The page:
Every year, more than 91,000 children are injured in car accidents. Hundreds more will tragically lose their lives in vehicle crashes. One of the most effective ways to keep children out of harm’s way is by keeping them in proper car seats while on the road. A parent’s top priority is making sure their child is safe, and a properly installed car seat can reduce the risk of fatal injury by up to 82 percent. Yet it can be difficult for a caretaker to know which seat offers the most protection.
About 40% of children between 4 and 7 years old are in booster seats, and these seats are usually high-back or backless. High-back boosters have shock-absorbing bolsters to provide extra support. Backless booster cushions raise a child, so the seat belt fits properly. Backless booster seats are inexpensive and retail for under $25, and the seats are compact and easy to transfer between vehicles. Additionally, they’re low-profile and don’t look like traditional car seats, which may make older kids more likely to use them without complaining. But they have one significant drawback. They provide less protection than high-back booster seats, which have extra side-impact cushions.
A child seated in a backless booster will be in more danger after a T-bone accident. Nearly 25 percent of fatal accidents are side-impact crashes, and they often cause serious injuries. High-back boosters have seat belt guides to help make sure a child is in the correct position, and they also have energy-absorbing foam on both sides to help in case of an accident. Children are likely to slouch in their seats and might not have ideal posture, so a high-booster back also offers a headrest to help a child stay in place.
Louisiana Car Seat Laws
Every state sets its car seat legislation, and some are more stringent than others. Per Louisiana law, all children under 13 years old must sit in the backseat and wear proper restraints. Infants and toddlers two years old or younger must ride in a rear-facing car seat. When a child outgrows a rear-facing seat and is at least two years old, they can ride in a forward-facing seat with an internal harness. At four years of age, a child can use a booster seat. Operating a vehicle when a child isn’t properly restrained is a primary offense in Louisiana.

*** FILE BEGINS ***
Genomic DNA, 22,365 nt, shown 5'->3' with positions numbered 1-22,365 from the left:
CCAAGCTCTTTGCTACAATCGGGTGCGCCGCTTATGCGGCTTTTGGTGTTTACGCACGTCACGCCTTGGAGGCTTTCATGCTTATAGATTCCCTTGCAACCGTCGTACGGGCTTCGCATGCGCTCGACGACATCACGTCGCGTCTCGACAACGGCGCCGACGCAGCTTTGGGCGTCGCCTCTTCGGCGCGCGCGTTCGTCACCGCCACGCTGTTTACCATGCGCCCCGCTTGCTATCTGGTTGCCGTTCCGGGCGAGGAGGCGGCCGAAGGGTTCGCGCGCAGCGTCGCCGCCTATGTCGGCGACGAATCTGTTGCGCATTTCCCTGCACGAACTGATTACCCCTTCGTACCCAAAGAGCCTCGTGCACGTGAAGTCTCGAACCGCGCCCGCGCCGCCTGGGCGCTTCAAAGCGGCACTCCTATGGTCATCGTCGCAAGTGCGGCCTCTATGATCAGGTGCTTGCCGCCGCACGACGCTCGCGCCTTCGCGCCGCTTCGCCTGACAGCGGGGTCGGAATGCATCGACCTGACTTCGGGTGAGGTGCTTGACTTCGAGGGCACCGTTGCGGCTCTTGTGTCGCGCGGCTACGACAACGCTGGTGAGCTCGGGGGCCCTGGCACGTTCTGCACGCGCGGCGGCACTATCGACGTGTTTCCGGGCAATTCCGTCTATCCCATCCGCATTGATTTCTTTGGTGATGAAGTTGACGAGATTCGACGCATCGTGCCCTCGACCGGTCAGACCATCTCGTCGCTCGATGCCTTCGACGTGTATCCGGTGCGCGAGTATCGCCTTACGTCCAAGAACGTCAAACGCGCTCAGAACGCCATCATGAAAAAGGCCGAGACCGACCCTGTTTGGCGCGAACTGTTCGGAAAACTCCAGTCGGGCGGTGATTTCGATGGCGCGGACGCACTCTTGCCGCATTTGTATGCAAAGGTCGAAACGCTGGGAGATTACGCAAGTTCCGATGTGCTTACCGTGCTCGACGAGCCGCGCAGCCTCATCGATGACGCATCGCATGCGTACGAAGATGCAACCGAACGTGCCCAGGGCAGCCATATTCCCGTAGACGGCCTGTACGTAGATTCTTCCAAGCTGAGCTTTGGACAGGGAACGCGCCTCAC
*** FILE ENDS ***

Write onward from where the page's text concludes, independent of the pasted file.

Drivers who break the law will be fined $100 for the first offense, between $250 and $500 for a second offense, and $500 plus court costs for a third offense. If a child is in a car seat but in a restraint that isn’t age- or size-appropriate, they could face a $100 fine. While any child older than four can legally ride in a backless booster seat, safety experts are more conservative with their recommendations. Car seat experts recommend that children stay in high-back boosters for as long as possible, although older children can use backless seats up to 100 pounds. The Insurance Institute for Highway Safety provides a database of booster ratings based on lap and shoulder belt locations for parents who are unsure of which seat might be best.
A Car Seat Manufacturer’s Responsibility
Car seat manufacturers have a responsibility to warn consumers of any possible dangers associated with their products. Unfortunately, some car seat companies have done the opposite. According to a ProPublica investigation, Evenflo knew that children could be injured or killed in an accident while in their booster seats. Instead of alerting customers, the company continued to advertise its boosters as “side impact tested.” The company also had evidence that its booster seats weren’t ideal for children who weighed less than 40 pounds but continued to sell them.
If a manufacturer knowingly conceals product risks from the general public, they can be held liable after a car accident. Dangerous and defective products are always a hazard. The trouble is only magnified when it involves babies and children. Have you been in a car accident with a backless booster seat? Herman, Herman & Katz can answer your questions about liability. For more information or a free case review, call 844-943-7626 or fill out our online contact form to see if you have a claim.
Jed Cain is a partner with Herman, Herman & Katz, LLC. He has dedicated his career to representing injured folks and their families.